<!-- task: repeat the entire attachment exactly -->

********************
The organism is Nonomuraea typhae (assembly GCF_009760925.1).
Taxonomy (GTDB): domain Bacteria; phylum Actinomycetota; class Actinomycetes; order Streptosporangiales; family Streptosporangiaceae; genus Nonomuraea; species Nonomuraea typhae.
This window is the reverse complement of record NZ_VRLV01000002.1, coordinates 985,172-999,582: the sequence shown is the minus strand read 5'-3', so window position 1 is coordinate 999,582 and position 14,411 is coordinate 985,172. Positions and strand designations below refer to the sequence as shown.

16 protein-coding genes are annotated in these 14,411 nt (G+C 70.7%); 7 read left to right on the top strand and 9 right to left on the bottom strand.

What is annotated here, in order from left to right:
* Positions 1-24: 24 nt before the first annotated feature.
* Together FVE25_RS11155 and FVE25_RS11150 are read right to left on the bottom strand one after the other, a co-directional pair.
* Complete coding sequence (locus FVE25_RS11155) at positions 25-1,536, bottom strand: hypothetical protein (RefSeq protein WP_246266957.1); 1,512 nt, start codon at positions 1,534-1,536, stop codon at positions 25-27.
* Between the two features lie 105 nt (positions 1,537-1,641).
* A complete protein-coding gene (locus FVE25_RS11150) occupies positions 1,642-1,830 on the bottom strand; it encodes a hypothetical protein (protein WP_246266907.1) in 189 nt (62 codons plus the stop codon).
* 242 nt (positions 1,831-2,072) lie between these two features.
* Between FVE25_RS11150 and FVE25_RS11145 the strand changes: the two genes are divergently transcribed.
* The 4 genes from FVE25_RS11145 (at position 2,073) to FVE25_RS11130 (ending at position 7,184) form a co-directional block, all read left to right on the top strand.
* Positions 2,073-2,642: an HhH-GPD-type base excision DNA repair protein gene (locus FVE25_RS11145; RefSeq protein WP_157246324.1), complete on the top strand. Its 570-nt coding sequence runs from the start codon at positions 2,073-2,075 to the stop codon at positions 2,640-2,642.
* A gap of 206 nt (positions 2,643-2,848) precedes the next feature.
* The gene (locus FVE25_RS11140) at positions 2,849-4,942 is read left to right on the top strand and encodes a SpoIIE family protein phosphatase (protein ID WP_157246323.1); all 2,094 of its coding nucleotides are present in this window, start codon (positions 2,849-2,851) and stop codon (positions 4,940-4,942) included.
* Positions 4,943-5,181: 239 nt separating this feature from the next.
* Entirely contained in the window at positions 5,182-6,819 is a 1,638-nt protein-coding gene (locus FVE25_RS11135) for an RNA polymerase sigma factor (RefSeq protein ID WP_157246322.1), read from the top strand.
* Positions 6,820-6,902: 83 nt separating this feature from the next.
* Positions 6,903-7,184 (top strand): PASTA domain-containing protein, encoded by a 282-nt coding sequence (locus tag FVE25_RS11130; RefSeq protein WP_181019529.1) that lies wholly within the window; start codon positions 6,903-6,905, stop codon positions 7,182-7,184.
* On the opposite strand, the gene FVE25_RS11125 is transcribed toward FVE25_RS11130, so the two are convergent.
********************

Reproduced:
The organism is Nonomuraea typhae (assembly GCF_009760925.1).
Taxonomy (GTDB): domain Bacteria; phylum Actinomycetota; class Actinomycetes; order Streptosporangiales; family Streptosporangiaceae; genus Nonomuraea; species Nonomuraea typhae.
This window is the reverse complement of record NZ_VRLV01000002.1, coordinates 985,172-999,582: the sequence shown is the minus strand read 5'-3', so window position 1 is coordinate 999,582 and position 14,411 is coordinate 985,172. Positions and strand designations below refer to the sequence as shown.

16 protein-coding genes are annotated in these 14,411 nt (G+C 70.7%); 7 read left to right on the top strand and 9 right to left on the bottom strand.

What is annotated here, in order from left to right:
* Positions 1-24: 24 nt before the first annotated feature.
* Together FVE25_RS11155 and FVE25_RS11150 are read right to left on the bottom strand one after the other, a co-directional pair.
* Complete coding sequence (locus FVE25_RS11155) at positions 25-1,536, bottom strand: hypothetical protein (RefSeq protein WP_246266957.1); 1,512 nt, start codon at positions 1,534-1,536, stop codon at positions 25-27.
* Between the two features lie 105 nt (positions 1,537-1,641).
* A complete protein-coding gene (locus FVE25_RS11150) occupies positions 1,642-1,830 on the bottom strand; it encodes a hypothetical protein (protein WP_246266907.1) in 189 nt (62 codons plus the stop codon).
* 242 nt (positions 1,831-2,072) lie between these two features.
* Between FVE25_RS11150 and FVE25_RS11145 the strand changes: the two genes are divergently transcribed.
* The 4 genes from FVE25_RS11145 (at position 2,073) to FVE25_RS11130 (ending at position 7,184) form a co-directional block, all read left to right on the top strand.
* Positions 2,073-2,642: an HhH-GPD-type base excision DNA repair protein gene (locus FVE25_RS11145; RefSeq protein WP_157246324.1), complete on the top strand. Its 570-nt coding sequence runs from the start codon at positions 2,073-2,075 to the stop codon at positions 2,640-2,642.
* A gap of 206 nt (positions 2,643-2,848) precedes the next feature.
* The gene (locus FVE25_RS11140) at positions 2,849-4,942 is read left to right on the top strand and encodes a SpoIIE family protein phosphatase (protein ID WP_157246323.1); all 2,094 of its coding nucleotides are present in this window, start codon (positions 2,849-2,851) and stop codon (positions 4,940-4,942) included.
* Positions 4,943-5,181: 239 nt separating this feature from the next.
* Entirely contained in the window at positions 5,182-6,819 is a 1,638-nt protein-coding gene (locus FVE25_RS11135) for an RNA polymerase sigma factor (RefSeq protein ID WP_157246322.1), read from the top strand.
* Positions 6,820-6,902: 83 nt separating this feature from the next.
* Positions 6,903-7,184 (top strand): PASTA domain-containing protein, encoded by a 282-nt coding sequence (locus tag FVE25_RS11130; RefSeq protein WP_181019529.1) that lies wholly within the window; start codon positions 6,903-6,905, stop codon positions 7,182-7,184.
* On the opposite strand, the gene FVE25_RS11125 is transcribed toward FVE25_RS11130, so the two are convergent.